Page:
The superoxide was generated O- 2 by Anthracene under UV-A (5.76 J/cm2) and UV-B (2.16 J/cm2) exposure. Different concentration from 20 ppm to 500 ppm (Table 2a) of Anthracene were used for superoxide generation. Highest yield of superoxide was observed under UV-A (0.690 mW/cm2) and UV-B (0.384 mW/cm2) at 50 ppm. Under exposure of UV-A and UV-B crystal was found in the presence of riboflavin. So significant superoxide was observed in the dark (Figure 2).
The superoxide was generated O- 2 by benzenthrone under UV-A (5.76 J/cm2) and UV-B (2.16 J/cm2) exposure at different concentration from 5 ppm to 50 ppm (Table 2b) of benzenthrone were used for superoxide generation. There was no generation of O-2 in dark in same concentration. Under exposure of UV-A and UV-B crystal was found in the presence of riboflavin. The higher yield of superoxide was observed under UV-A as compared to UV-B (Figure 2).
MTT Assay
The MTT Assay showed by using NIH 3T3 cell line under UV-A (5.76 J/cm2) exposure for the phototoxicity assessment of antracene and benzanthrone. The two concentrations (25 and 50 ppm) of all the PAHs were selected for phototoxicity evaluations. There was no significant reduction of cell viability in dark at 25 ppm and 50 ppm in Benzanthrone but at 50 ppm anthracene showed decreased in cell viability. The UV exposure showed more phototoxic response in benzanthrone then Anthracene. The order of Phototoxicity was: Benzanthrone > Anthracene (Figure 3).
Colony forming unit (C.F.U.)
After incubation period, the growth of bacterial colonies on plate was counted 83*104.
Survibility
The effect of UV- A and UV- B radiation exposure on E.coli growth is shown in table 3 and table 4.
Inhibition zone at different concentration
The MTT Assay showed by using NIH 3T3 and L-929 cell lines under UV-A (5.76 J/cm2), exposure for the phototoxicity assessment of Anthracene (20 to 50 ppm) and Benzanthrone (5 to 50 ppm). The two concentrations of all PAHs were selected for phototoxicity evalutions. There was no significant reduction of Cell viability in dark at 5 ppm and 50 ppm in Benzanthrone but Anthracene from 20 - 50 ppm and the concentration showed decreased in cell viability. The UV exposure showed maximum phototoxic response in Benzanthrone and minimum was observed in Anthracene while both were showing moderate phototoxicity.
PAH’s may be toxic to human beings and their toxicity may increase further under exposure to UVR/sunlight. We observed that photoexcited Anthracene and Benzanthrone produced significant amount of singlet oxygen (1O2) and significant amount of superoxide anion radical (O2 .-) at the levels of their usage. The generation of reactive oxygen species (ROS) by these PAH was dependent upon the exposure periods under ambient intensities of UVA, UVB and solar radiation. The formation of the ROS was confirmed by using sodium azide [8] as specific quenchers of 1O2 and SOD for O2 .- respectively. It is well known that ROS produced by various compounds under the influence of ultraviolet/visible radiation, are responsible to alter the normal function of cellular constituents and skin photosensitization causing erythema or edema [9], tumor promotion [10], mutagenic and carcinogenic effects [11]. Moreover, some Furocoumarins used for the treatment of psoriasis and other skin diseases, are producing 1O2 and O2 .- under UVA exposure and are known to produce skin photosensitization reactions leading to carcinogenesis [12]. Riboflavin, a known nutritional factor of physiological importance, generated ROS and produced haemolysis to human erythrocytes in vitro under exposure to sunlight [13].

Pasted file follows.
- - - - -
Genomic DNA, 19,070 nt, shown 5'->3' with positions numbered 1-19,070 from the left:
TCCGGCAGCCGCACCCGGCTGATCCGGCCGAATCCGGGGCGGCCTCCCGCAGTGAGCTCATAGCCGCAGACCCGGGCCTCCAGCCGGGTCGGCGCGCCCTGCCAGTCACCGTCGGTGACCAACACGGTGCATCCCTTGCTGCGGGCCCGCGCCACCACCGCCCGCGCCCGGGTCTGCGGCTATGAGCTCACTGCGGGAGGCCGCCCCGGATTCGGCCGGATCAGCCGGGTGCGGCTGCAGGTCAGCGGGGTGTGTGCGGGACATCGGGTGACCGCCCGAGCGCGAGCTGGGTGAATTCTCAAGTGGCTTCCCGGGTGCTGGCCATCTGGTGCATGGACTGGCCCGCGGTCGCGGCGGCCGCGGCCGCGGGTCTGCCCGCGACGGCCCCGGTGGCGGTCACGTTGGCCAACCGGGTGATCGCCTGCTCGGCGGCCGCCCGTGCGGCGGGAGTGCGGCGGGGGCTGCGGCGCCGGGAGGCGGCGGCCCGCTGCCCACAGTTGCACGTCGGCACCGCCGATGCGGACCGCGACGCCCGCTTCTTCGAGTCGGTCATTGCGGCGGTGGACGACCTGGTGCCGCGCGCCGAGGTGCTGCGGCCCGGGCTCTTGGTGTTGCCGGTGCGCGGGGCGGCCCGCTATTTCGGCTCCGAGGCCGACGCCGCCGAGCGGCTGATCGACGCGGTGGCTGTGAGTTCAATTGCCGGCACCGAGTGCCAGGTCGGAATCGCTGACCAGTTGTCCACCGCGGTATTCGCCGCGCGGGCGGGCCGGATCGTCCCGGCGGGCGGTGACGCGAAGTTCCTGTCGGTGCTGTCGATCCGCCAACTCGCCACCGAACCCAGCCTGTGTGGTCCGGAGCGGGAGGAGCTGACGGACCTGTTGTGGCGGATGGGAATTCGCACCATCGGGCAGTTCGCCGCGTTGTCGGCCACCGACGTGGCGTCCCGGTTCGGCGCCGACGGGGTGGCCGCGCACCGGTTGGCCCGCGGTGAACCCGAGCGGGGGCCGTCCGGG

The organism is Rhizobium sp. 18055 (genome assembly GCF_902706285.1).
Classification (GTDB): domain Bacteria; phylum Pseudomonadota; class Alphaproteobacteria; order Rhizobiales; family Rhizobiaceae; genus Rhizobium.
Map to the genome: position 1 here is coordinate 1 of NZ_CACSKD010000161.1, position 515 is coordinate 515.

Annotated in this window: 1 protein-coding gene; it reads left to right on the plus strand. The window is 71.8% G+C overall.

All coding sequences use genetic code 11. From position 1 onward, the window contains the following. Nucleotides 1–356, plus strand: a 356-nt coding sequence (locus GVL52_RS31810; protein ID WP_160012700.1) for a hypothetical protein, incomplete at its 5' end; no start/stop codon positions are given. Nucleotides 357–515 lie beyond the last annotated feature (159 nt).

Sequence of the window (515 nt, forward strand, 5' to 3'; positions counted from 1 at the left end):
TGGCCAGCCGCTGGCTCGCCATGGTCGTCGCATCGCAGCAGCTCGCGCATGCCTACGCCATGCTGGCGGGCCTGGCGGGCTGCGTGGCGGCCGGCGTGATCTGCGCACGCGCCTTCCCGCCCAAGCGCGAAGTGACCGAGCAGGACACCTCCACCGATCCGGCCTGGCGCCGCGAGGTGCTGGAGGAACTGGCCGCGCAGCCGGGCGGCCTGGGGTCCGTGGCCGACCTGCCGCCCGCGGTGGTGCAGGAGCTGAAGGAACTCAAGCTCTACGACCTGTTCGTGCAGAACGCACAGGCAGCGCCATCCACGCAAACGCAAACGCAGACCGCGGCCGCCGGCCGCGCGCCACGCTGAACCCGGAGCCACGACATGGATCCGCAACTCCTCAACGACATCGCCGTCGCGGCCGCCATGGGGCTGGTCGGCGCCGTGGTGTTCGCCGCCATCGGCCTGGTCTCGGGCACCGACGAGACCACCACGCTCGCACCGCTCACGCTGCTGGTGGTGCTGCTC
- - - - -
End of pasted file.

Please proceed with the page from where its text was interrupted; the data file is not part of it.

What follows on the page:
Thus the production of ROS by UV-A, UV-B and sunlight exposed PAH suggested that the photoexcited PAH may impose adverse effect to human health. Phototoxicity caused by illuminated PAH may be further induced in many folds by an increase of UV radiation in sunlight due to depletion of ozone layer (Fredevick, 1993). Therefore an exposure to UVR/sunlight should be avoided after intake of Anthracene and Benzanthrone. On the basis of earlier studies it was found that UVR and sunlight exposure for 60 min. at different intensities did not affect cell viability. Further exposure for higher time periods, the cell viability was decreased. Therefore Phototoxicity of different PAH was studied at the ambient level of UV-A (1.4mW /cm2), UV-B (0.4mW/cm2) and sunlight (1.4x105 Lux) exposure.
 
References
















Tables and Figures at a glance

Table icon Table icon Table icon Table icon Table icon
Table 1a Table 1b Table 2a Table 2b Table 3

 

Table icon Table icon Table icon Table icon
Table 4 Table 5 Table 6 Table 7

 

Figures at a glance

Figure Figure Figure Figure Figure
Figure 1a Figure 1b Figure 2a Figure 2b Figure 3
Select your language of interest to view the total content in your interested language
Post your comment

Share This Article

Article Usage

  • Total views: 12016
  • [From(publication date):
    February-2012 - Dec 10, 2019]
  • Breakdown by view type
  • HTML page views : 8205
  • PDF downloads : 3811
Top